August 27, 2005

Today's Pond Q&A

Today's Pond Q&A

In this issue:




Help! This is going to sound like a stupid question, but I've
never seen the answer anywhere !

We've had quite a problem getting our ammonia under control this
year for our tiny 100-gallon pond. We started three years ago
with three goldfish and three shubunkin, and they enjoyed life
so well that they had families. Huge families.

We've given away 27 of the little guys this year and still have
about 25 (four large ones and the rest about two inches but
growing! (Insert sigh here). We are contemplating another
fish-giving event. At any rate, I do frequent water changes,
add ammonia-removing chemicals and service the bio-filter.

That's my question--when I service the bio-filter, I know I
don't disturb the bacteria-growing media and I only use a bucket
of pond water to clean the filter. But do I clean only the two
layers of mesh-type material in the water? Or do I leave
everything alone? Or do I clean out all the goop within the
entire filter box?

In other words, how do I clean the bio-filter? Any suggestions
on getting our ammonia under control would also be welcomed.

Thanks for your wonderful Q & A--I read each one with

Beverly Herald

Introducing the New Pond Fresh PF-100 Hose Water Filter Instantly
Removes Chlorine, Chloramine, Ammonia & More. Never Add
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Hi Beverly,

I would suggest you clean ALL the goop out of the filter, but
use clean "aged" (or clean pond) water to rinse it rather than
using any chlorinated water from the tap.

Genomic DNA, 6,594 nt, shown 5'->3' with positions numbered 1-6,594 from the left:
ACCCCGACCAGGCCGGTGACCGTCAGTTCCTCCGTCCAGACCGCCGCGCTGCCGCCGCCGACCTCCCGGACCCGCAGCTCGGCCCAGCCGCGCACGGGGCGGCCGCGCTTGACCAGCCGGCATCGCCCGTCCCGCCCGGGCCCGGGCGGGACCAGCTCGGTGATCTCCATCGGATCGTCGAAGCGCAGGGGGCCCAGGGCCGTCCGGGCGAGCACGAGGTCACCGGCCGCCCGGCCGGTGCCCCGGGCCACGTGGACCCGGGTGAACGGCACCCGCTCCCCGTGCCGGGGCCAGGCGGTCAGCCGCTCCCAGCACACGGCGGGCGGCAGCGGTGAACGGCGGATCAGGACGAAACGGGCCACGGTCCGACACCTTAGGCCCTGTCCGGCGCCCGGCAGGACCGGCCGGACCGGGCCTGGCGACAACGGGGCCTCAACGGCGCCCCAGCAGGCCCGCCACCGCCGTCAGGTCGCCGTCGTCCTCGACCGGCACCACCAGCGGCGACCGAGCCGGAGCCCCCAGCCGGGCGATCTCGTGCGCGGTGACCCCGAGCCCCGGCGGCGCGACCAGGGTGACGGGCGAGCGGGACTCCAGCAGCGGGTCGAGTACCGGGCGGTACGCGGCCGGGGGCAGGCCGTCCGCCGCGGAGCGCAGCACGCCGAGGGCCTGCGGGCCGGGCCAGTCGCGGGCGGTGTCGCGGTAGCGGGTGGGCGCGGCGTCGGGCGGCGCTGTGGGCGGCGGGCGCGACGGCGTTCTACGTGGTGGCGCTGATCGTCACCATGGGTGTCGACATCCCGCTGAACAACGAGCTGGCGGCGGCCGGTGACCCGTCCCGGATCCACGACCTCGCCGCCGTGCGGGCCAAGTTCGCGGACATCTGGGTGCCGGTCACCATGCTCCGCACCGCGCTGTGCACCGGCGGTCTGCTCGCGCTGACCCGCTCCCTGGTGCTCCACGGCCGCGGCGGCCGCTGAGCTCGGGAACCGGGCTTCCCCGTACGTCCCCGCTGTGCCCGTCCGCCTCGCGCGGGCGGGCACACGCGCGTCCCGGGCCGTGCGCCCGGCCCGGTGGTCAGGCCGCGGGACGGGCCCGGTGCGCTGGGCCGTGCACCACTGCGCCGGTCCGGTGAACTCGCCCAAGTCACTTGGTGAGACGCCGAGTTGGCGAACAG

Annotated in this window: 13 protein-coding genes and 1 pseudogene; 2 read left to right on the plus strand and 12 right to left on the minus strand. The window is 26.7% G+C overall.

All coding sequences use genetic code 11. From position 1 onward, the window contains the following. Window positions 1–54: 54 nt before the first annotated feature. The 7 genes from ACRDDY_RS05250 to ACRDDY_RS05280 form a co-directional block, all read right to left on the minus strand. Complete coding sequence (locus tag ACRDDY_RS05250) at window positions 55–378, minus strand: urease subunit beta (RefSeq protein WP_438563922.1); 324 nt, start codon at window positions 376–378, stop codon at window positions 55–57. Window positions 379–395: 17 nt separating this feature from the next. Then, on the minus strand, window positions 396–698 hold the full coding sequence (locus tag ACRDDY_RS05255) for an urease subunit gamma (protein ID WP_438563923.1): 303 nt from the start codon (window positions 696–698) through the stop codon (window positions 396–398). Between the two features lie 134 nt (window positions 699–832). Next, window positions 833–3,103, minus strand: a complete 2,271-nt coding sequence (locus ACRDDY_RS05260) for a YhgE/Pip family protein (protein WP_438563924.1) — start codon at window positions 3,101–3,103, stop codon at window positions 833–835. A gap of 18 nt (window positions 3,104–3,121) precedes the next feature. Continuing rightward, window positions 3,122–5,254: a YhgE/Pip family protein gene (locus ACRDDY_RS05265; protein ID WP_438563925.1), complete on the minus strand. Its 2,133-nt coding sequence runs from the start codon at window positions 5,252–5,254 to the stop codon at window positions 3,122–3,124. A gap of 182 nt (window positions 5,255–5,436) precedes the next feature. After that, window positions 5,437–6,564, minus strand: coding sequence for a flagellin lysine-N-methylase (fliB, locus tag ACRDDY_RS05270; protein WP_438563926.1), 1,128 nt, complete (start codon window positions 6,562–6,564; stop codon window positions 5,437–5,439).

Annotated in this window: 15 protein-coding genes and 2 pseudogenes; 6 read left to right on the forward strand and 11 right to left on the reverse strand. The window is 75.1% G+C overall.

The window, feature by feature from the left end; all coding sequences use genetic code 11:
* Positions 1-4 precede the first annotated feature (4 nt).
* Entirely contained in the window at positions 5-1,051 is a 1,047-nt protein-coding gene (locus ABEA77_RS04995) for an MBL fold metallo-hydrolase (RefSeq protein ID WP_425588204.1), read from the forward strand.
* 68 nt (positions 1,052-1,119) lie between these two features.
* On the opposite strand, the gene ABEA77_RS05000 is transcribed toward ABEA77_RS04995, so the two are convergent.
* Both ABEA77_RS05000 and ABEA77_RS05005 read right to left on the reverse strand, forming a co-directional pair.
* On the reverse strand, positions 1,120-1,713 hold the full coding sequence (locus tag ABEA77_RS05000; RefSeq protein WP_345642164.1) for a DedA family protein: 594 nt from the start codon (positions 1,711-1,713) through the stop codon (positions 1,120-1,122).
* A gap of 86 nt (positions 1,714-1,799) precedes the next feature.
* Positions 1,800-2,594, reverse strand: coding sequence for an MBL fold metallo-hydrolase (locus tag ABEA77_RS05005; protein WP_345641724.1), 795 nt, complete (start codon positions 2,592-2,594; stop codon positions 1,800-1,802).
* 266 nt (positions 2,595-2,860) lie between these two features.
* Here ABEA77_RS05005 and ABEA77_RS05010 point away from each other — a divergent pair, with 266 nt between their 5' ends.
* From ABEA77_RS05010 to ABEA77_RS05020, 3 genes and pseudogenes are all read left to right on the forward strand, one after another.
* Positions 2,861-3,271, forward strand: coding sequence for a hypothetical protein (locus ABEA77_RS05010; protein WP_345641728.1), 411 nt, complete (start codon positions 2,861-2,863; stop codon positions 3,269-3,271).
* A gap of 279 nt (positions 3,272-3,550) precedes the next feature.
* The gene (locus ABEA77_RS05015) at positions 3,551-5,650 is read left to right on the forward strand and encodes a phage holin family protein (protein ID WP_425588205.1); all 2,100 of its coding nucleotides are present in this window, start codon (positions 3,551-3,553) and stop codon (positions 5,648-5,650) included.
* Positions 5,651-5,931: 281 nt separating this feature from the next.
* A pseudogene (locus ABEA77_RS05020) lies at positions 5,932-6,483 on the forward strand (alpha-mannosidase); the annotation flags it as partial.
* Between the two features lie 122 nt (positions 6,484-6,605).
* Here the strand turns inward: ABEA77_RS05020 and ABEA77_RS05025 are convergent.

I suggest you also cut down on feeding if you haven't already
done so. Ammo Lock and Amquel will help in a pinch, and the
water changes are very beneficial. Either use dechlor (or aged
water) before you refill the pond.

Do you think your local church or girl scouts group would like to
have a benefit "raffle" of your extra goldfish? Unless you
consider doubling the filtration on that 100-gal. pond, you have
way too many fish in there.

- Carolyn



Hi Carolyn,

I have a question for you. I have a 900 gallon pond that is 3
years old. when I first set up the pond I put a Fish Mate box
filter, with a 1800 gal per pump and a 25 watt UV sterilizer
light. The pond is sun almost all day and the water was never
clear in fact it would get full of algae all the time. I had
about 40 % plants with goldfish and 4 koi. I looked at several
different kinds of filters and the one I wanted were out of my
price range.

Someone told me to get a Pool sand filter. I could afford one of
those. I got it last year around august and once i put it in
there the water was crystal clear. It ran all year and I changed
the sand in march and then again in June.

Now I saw an email at this site not sure if it was written by
Brett, but it said that sand filters are not good and that they
can be harmful for the fish. So my question to you is why is
harmful and if it's because of the sand could you replace the
sand with another bio media?

I would greatly appreciate an answer as I cannot afford the high
priced filters for the pond.

Thanks, Mary



Hi Mary,

Good question. The reason sand filters are not recommended is the
bacteria will colonize rather quickly in the sand and before you
realize the system will become toxic. Clear water isn't
necessarily healthy water. Those filters are meant to be used
with chlorine and other chemicals, as in pools. The media (sand)
doesn't allow enough oxygen and can quickly become anaerobic,
which is toxic to fish.

I checked with Brett and was told that many have tried to replace
the media but it has not worked. There isn't enough room for
other media in there to do the job. If you continue to replace
the sand religiously, perhaps you can make do.

It is the absence of oxygen in there that causes the problems.
Did you ever see a fishtank with undisturbed fine gravel on the
bottom and notice the darkening layer underneath, darker as you
go deeper? And when cleaning the sand/gravel, if you did this, do
you remember what it smelled like? That smell is the presence of
anaerobic bacteria making hydrogen sulfide. Deadly to fish. And
as it is formed, it comes up in bubbles from the sand, into the
water, and into the pond.

Hope this helps.

- Carolyn


Happy Pondkeeping!

MacArthur Water Gardens

MacArthur Water Gardens
PO Box 3628
Alpharetta, GA 30023-3628

Posted by bfogle at August 27, 2005 12:08 PM